Critiques of Bertrand Comparet Sermons


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Noah's Flood Was Not World Wide – a Critical Review of a sermon by Bertrand Comparet

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Noah's Flood Was Not World Wide

We are in Bristol, Tennessee this week, and while I was pondering what to present for this evening, and considering the circumstances which made our travel necessary in the first place, I could think of nothing more appropriate than a critical review of Bertrand Comparet's sermon, Noah's Flood Was Not World Wide .

Before preparing for this presentation, it had probably been at least 22 years since I read this sermon. When I did, I was quite disappointed in many ways which shall become evident as I proceed. While we love Bertrand Comparet, and while he was certainly a notable pioneer trailblazing our path to Christian Identity truth, he nevertheless maintained some critical errors, and they are evident in the conflicts which we shall find here in his own words. So I pray that a critique of this sermon also illustrates the need that we continually examine ourselves, because when something is true, it should be able to withstand all challenges.

As nearly all of our copies of Bertrand Comparet's sermons, this one was taken from Jeanne Snyder's transcriptions which were published under the title Your Heritage, and digitized and prepared for electronic publication by Clifton Emahiser, who had also added some of his own notes. Here in this particular sermon Clifton added only one brief note, which I will insert at the appropriate point. Of course, since this is a critical review, I will also add much of my own commentary.

When Clifton published these, he did not ask me to proofread them, or perhaps there may have been many more notes included in his original. The only Comparet sermons he published which Clifton had asked me to proofread are the Revelation sermons, and with that he published quite a few of my notes. Here, I will have many contentions and differences of opinion with Comparet, although we certainly agree on the general fact, that Noah's flood was not worldwide.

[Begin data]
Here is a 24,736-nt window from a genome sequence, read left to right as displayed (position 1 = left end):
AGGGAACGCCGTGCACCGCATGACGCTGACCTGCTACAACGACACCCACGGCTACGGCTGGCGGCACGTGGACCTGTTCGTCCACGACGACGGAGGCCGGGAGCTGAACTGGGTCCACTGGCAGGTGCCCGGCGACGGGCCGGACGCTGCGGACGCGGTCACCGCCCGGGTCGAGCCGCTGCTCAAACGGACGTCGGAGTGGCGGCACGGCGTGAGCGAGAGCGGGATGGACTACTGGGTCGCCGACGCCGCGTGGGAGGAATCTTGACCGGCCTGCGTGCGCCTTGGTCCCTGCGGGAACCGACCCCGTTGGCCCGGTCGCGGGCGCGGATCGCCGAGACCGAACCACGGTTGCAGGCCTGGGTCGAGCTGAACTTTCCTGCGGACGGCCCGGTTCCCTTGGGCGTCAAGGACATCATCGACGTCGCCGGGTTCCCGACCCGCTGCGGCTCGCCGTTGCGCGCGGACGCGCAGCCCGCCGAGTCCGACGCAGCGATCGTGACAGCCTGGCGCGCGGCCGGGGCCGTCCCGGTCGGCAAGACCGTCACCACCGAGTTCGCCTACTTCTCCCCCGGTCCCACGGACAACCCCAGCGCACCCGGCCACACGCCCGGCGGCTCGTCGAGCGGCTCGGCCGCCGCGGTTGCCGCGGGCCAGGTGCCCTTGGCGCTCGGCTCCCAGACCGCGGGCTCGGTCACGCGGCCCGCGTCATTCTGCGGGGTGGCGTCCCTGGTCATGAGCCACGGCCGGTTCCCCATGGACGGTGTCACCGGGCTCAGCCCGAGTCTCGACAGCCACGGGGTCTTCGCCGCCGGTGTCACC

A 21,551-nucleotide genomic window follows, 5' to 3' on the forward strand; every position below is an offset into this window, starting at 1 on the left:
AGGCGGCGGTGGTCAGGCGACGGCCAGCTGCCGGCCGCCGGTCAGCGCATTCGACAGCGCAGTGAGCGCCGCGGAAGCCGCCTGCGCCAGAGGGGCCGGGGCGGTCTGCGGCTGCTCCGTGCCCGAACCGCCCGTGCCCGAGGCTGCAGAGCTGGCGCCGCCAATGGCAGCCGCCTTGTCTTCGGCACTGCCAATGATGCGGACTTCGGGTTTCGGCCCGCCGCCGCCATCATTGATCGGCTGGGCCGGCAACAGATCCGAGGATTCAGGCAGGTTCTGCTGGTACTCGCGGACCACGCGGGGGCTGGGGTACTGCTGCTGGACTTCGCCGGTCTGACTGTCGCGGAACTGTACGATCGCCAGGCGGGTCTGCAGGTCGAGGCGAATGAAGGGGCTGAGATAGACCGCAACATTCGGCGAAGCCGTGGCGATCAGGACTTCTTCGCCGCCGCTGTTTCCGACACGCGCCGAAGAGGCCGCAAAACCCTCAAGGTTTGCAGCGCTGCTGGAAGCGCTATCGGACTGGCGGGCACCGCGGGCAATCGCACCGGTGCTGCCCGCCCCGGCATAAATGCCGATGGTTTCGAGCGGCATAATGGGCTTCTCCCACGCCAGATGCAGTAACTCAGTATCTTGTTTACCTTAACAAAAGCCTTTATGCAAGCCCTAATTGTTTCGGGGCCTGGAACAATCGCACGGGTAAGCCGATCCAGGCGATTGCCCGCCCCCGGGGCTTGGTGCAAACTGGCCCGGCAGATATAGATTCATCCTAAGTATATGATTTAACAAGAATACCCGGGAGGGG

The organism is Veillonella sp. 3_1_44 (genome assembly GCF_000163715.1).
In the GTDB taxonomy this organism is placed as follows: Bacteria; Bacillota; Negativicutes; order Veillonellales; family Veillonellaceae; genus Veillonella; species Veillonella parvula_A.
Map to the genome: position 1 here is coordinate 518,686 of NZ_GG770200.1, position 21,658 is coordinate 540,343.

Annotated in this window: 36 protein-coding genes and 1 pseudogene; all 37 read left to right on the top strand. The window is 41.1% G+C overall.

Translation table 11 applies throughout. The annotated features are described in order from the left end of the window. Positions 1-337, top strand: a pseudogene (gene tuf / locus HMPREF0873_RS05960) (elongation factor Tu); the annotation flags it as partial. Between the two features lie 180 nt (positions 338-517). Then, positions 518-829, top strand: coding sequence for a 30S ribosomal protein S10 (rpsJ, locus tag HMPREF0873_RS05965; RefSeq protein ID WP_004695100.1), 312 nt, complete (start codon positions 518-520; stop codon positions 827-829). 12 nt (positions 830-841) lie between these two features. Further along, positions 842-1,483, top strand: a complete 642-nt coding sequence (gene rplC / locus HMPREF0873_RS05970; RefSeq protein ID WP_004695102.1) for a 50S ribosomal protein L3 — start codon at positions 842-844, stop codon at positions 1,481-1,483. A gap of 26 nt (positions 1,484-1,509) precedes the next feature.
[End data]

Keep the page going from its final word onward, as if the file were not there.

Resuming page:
The Gospel of the Kingdom

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The Gospel of the Kingdom

Tonight’s program is really a sort of sequel to our presentation last week, This is Not White Supremacy, It is God Supremacy, although it also stands by itself so that last week’s presentation is really not a prerequisite. Here we shall discuss The Gospel of the Kingdom, with a critique of Bertrand Comparet's sermon, What Gospel?

In Matthew chapters 4 and 9, the apostle described Yahshua Christ as “preaching the gospel of the kingdom”, and then, much later and at the end of His ministry, in Matthew chapter 24 Christ Himself is recorded as having said “14 And this gospel of the kingdom shall be preached in all the world for a witness unto all nations; and then shall the end come.” These words are quite ominous, as Christ Himself equates the fulfillment of the age with the preaching of the Gospel of the Kingdom. So the preaching of the Gospel of the Kingdom will usher in the fulfillment of the age and the return of Christ. However the Gospel of Christ has been preached in diverse manners for two thousand years, and the end has not yet come. So we must ask, was Christ wrong, or could it be that the gospel of the churches is not the Gospel of the Kingdom? Here we hope to answer that question.